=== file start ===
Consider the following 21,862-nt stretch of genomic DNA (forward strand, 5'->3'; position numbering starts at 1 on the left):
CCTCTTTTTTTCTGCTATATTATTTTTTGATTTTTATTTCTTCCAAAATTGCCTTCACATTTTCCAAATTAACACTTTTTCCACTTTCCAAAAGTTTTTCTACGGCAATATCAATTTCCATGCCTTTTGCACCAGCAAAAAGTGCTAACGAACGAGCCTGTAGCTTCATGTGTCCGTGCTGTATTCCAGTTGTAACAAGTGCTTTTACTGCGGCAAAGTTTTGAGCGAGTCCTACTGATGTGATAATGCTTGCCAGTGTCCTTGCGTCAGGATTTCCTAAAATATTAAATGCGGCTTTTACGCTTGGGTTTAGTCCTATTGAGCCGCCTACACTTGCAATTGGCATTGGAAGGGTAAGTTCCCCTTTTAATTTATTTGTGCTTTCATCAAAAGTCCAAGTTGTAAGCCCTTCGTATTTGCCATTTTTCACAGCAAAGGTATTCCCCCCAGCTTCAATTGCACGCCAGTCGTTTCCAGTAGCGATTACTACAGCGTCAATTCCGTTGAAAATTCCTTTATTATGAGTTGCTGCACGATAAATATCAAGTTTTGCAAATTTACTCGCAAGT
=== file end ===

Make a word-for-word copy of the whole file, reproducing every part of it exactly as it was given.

Consider the following 21,862-nt stretch of genomic DNA (forward strand, 5'->3'; position numbering starts at 1 on the left):
CCTCTTTTTTTCTGCTATATTATTTTTTGATTTTTATTTCTTCCAAAATTGCCTTCACATTTTCCAAATTAACACTTTTTCCACTTTCCAAAAGTTTTTCTACGGCAATATCAATTTCCATGCCTTTTGCACCAGCAAAAAGTGCTAACGAACGAGCCTGTAGCTTCATGTGTCCGTGCTGTATTCCAGTTGTAACAAGTGCTTTTACTGCGGCAAAGTTTTGAGCGAGTCCTACTGATGTGATAATGCTTGCCAGTGTCCTTGCGTCAGGATTTCCTAAAATATTAAATGCGGCTTTTACGCTTGGGTTTAGTCCTATTGAGCCGCCTACACTTGCAATTGGCATTGGAAGGGTAAGTTCCCCTTTTAATTTATTTGTGCTTTCATCAAAAGTCCAAGTTGTAAGCCCTTCGTATTTGCCATTTTTCACAGCAAAGGTATTCCCCCCAGCTTCAATTGCACGCCAGTCGTTTCCAGTAGCGATTACTACAGCGTCAATTCCGTTGAAAATTCCTTTATTATGAGTTGCTGCACGATAAATATCAAGTTTTGCAAATTTACTCGCAAGT